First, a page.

The South African popular political landscape has become crowded with different interest groups jostling to define what is considered “corrupt” and what the path forward may be. For some, the approach against corruption is steeped in analysis of the particularities of President Jacob Zuma’s activities. For others, the entire system is implicated. But how can we translate dissatisfaction with government into broad-based action, in a movement that transcends narrow sectors, like higher education or workers’ unions?
Regardless of one’s approach, it’s hard to deny that we are approaching yet another turning point in the history of country. While this remains true for the nation, we also exist in an international system where evidence of the commonality of struggles is easily seen but rarely acknowledged, particularly beyond the centres of the European experience.
French Guiana, located in the northeast of the South American continent, has had its history interrupted by colonisation – briefly by the Portuguese and continuously by the French – since the early 1800s. The then colony operated as a prison system for the French empire.
After the abolishment of slavery in the wake of the Haitian and French revolutions, the inhabitants of French Guiana had legal rights to French citizenship. French Guiana remains an “overseas territory” of France to this day. From 20 March 2017, protestors capitalised on the upcoming national election in mainland France by organising the largest demonstration in the territory’s history. The protest ended after 11 days, following concessions from the French government.
As many as 37 unions joined together in a rolling general strike that brought the country to a standstill over a demand for a major financial restructuring plan to the order of €2.5 billion (about R37 billion) to balance the unequal treatment received in the territory, where many remain without access to electricity and safe drinking water.
During the course of the strike, protesters blocked and delayed a French space satellite launch due to take off from a base controlled by the European Space Agency. While reports and online analysis remain difficult to come by, a number of platforms said university students and unemployed youth had joined the strikes as well.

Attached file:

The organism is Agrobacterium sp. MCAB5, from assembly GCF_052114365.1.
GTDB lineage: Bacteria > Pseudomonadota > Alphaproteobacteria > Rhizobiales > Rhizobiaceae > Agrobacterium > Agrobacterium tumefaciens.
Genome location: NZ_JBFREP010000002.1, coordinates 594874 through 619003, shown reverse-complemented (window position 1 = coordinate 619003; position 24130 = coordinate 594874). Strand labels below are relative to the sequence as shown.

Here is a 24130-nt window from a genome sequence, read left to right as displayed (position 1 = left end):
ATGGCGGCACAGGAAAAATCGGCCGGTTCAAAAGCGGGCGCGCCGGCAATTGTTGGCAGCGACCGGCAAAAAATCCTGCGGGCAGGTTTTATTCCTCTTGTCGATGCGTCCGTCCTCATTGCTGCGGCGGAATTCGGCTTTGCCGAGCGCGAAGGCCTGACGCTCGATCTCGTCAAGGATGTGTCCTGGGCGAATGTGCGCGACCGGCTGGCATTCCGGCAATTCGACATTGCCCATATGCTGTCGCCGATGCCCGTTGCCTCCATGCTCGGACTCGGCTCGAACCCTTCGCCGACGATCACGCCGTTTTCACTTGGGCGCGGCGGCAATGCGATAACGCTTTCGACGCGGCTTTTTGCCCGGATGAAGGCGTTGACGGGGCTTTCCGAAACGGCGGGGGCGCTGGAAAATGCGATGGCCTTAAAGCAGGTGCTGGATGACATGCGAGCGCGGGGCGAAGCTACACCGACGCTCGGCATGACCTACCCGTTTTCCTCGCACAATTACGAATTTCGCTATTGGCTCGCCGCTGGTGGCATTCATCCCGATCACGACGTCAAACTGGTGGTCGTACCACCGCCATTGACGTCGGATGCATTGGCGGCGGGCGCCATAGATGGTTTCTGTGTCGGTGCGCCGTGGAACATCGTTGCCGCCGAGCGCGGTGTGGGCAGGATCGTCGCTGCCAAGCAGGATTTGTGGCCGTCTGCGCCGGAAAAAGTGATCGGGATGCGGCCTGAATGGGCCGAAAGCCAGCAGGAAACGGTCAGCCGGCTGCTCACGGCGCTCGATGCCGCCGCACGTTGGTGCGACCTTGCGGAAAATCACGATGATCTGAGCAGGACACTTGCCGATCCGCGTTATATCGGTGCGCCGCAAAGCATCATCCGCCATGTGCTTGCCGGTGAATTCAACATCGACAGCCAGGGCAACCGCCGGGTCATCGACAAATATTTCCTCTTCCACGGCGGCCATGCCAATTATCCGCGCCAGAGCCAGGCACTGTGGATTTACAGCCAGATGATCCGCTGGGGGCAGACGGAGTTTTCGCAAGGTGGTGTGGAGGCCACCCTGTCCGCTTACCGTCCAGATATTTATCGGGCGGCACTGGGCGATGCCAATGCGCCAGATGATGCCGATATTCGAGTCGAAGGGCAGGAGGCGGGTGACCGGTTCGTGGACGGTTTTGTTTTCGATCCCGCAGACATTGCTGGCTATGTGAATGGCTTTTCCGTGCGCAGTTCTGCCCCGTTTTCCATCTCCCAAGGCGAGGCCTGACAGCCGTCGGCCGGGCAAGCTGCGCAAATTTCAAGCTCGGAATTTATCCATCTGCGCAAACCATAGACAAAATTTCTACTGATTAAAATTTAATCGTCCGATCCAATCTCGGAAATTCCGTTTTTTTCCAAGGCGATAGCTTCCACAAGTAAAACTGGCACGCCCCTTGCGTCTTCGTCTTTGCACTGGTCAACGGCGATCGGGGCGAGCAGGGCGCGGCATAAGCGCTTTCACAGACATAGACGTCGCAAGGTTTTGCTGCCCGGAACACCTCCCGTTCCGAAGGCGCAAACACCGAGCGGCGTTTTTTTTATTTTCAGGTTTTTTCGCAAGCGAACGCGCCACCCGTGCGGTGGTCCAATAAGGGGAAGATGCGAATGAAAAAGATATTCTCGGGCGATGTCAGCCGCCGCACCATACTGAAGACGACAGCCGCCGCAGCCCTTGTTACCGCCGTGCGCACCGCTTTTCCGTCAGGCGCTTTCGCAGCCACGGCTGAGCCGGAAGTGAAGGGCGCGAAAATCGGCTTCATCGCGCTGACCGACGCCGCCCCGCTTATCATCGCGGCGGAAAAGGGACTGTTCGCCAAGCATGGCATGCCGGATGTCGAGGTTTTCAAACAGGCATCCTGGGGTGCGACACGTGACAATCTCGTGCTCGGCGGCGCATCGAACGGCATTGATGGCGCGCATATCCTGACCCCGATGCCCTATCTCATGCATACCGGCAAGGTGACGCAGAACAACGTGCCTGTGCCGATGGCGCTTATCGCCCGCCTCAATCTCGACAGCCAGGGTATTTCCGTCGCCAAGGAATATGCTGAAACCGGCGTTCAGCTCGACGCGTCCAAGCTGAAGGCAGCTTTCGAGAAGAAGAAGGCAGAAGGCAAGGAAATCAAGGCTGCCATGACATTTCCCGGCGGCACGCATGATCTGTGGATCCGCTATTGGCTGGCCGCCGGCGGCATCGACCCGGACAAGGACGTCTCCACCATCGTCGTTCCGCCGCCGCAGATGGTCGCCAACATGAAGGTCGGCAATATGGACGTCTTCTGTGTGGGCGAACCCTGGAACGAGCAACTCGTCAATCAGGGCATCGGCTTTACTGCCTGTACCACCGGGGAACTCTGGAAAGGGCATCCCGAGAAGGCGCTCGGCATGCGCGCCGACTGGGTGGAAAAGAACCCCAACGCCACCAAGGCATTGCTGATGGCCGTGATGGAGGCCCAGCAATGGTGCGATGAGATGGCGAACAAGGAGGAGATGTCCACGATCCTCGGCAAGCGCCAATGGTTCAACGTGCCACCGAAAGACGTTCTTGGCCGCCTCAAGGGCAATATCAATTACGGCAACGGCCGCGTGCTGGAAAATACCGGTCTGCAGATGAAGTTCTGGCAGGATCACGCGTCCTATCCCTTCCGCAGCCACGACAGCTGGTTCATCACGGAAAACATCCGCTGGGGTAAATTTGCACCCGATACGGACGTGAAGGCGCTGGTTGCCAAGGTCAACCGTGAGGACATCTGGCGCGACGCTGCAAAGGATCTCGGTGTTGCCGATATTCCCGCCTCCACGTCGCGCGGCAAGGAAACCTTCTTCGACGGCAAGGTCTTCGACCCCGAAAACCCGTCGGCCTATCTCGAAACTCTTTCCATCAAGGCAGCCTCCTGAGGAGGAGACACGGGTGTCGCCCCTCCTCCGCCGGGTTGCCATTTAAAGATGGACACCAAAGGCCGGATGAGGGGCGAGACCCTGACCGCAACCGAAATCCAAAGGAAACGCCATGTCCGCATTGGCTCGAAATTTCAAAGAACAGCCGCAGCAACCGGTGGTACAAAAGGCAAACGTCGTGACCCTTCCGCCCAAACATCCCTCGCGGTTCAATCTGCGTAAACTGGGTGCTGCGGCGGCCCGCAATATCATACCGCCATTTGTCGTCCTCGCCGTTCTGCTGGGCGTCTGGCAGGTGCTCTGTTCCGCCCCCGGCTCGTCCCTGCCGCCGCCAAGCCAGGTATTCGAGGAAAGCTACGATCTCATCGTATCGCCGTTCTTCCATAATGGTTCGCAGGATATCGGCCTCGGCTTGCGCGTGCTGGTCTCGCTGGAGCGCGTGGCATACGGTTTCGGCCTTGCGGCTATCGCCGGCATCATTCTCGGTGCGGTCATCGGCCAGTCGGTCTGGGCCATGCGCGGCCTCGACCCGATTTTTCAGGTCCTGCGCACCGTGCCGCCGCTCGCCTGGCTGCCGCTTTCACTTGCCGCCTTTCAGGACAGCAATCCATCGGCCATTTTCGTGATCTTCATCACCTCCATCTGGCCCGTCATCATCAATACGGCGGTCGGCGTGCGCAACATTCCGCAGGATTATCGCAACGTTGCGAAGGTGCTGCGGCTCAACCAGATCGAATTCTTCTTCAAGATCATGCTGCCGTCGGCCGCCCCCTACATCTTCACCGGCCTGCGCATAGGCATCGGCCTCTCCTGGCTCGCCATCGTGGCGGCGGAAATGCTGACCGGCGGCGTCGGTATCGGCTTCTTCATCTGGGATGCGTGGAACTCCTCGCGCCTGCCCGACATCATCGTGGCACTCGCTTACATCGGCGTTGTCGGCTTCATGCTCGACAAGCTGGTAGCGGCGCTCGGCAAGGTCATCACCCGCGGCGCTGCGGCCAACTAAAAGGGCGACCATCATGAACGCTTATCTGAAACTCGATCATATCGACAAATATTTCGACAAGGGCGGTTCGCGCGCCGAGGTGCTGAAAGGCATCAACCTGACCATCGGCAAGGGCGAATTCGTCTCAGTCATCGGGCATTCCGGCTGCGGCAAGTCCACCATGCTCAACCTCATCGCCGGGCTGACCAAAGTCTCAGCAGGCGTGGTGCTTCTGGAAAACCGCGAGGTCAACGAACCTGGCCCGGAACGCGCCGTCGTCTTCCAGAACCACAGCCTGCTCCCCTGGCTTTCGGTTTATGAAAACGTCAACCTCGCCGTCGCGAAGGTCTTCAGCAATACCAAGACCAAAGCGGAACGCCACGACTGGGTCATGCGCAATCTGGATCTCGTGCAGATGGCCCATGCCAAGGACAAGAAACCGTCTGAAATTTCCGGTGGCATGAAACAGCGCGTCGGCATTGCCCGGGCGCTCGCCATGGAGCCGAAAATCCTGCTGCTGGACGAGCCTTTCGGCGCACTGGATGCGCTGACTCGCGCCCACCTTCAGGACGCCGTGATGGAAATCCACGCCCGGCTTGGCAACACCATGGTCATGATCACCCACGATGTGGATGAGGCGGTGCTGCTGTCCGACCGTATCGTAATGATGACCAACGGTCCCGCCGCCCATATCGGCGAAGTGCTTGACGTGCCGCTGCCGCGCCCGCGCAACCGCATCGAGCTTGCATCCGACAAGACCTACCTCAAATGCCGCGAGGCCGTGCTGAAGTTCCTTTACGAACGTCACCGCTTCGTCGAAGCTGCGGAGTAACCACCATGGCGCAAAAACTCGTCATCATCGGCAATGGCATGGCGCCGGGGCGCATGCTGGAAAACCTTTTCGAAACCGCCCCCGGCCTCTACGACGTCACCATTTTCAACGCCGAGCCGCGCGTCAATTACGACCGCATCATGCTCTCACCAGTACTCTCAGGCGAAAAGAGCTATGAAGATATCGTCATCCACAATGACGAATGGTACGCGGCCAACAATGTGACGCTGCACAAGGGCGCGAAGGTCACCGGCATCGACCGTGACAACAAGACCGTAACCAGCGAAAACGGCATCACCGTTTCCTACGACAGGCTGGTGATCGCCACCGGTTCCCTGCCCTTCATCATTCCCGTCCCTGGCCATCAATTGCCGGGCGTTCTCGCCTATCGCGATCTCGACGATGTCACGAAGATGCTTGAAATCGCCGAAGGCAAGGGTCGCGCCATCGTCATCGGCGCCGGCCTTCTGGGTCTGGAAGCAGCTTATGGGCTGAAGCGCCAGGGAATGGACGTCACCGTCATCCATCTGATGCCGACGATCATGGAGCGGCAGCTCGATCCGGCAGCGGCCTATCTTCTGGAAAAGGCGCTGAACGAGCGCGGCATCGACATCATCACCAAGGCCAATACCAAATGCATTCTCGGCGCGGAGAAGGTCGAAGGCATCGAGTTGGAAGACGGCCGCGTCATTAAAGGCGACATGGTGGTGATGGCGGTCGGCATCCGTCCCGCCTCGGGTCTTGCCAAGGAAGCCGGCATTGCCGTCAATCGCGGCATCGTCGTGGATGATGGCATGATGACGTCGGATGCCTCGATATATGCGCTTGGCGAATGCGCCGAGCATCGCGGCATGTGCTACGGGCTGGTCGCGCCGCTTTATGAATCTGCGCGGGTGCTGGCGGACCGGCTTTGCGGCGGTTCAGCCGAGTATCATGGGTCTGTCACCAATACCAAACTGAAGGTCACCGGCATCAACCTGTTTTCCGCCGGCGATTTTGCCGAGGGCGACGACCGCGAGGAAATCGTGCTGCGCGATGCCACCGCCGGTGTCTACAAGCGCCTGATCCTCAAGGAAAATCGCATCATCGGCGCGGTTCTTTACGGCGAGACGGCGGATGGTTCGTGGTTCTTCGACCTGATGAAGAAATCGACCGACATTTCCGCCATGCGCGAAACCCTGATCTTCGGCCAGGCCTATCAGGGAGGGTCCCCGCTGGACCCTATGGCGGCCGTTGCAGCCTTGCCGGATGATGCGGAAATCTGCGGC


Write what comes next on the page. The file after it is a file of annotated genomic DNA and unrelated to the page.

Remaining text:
In the wake of what was described as a right wing coup by the Temer regime in Brazil, citizens organised a number of protests and occupations to resist austerity measures which target the existing social welfare schemes. These involved schools and universities as well as other sectors, such as public transport, in one of the most unequal countries on earth.
On 28 April, only two weeks ago, Brazil experienced in its first general strike since the military dictatorship ended two decades ago. Millions of citizens nationwide brought airports, factories, schools and other public services to a close.
Reports suggested organisations such as the Landless Workers Movement (MST) and the Homeless Workers Movement participated and shut down major highways, while the overwhelming majority of unions, left-aligned parties and a number of pro-Black organisations supported the action. Students from high school level upwards formed part of the mass action as well, in what is clearly still building up to be a powerful wave of momentum against a right-wing movement seeking to normalise and assert its hegemony.
Drawing from the urgency of these international lessons, young South Africans, and the Fees Must Fall movement in particular, represent the new possibilities that exist for students to contribute to mass struggle. However, given the sheer temporality of students – the fact they remain on campus for just a few short years – there is often little action that goes beyond campus-specific strikes over issues like housing, fee payments and subsidies. Repression, as well as personal and ideological differences between influential figures, make the collective movement unable to organise mass action without external agitation from government.
Without concerted efforts to build organisations over the quiet periods, the collective movement will continue to be constrained in the short to medium term. Its ability to catalyse support for a general strike driven and held by unions will be similarly limited beyond interested individuals and small political support blocs.
For those who support the social reform in the the shape of free education for all, the current national crisis precipitates a climate under which we must consider collectively integrating that demand into a broad-based platform that is held by organisations both on and off the campus.
Many social justice formations and unions openly support the student movement in broad terms. Now is the time to embark on the slow but urgent building needed to reconfigure the free education movement into something that can transcend ideological assertions, and participate in a wider radical process of social transformation that includes other issues.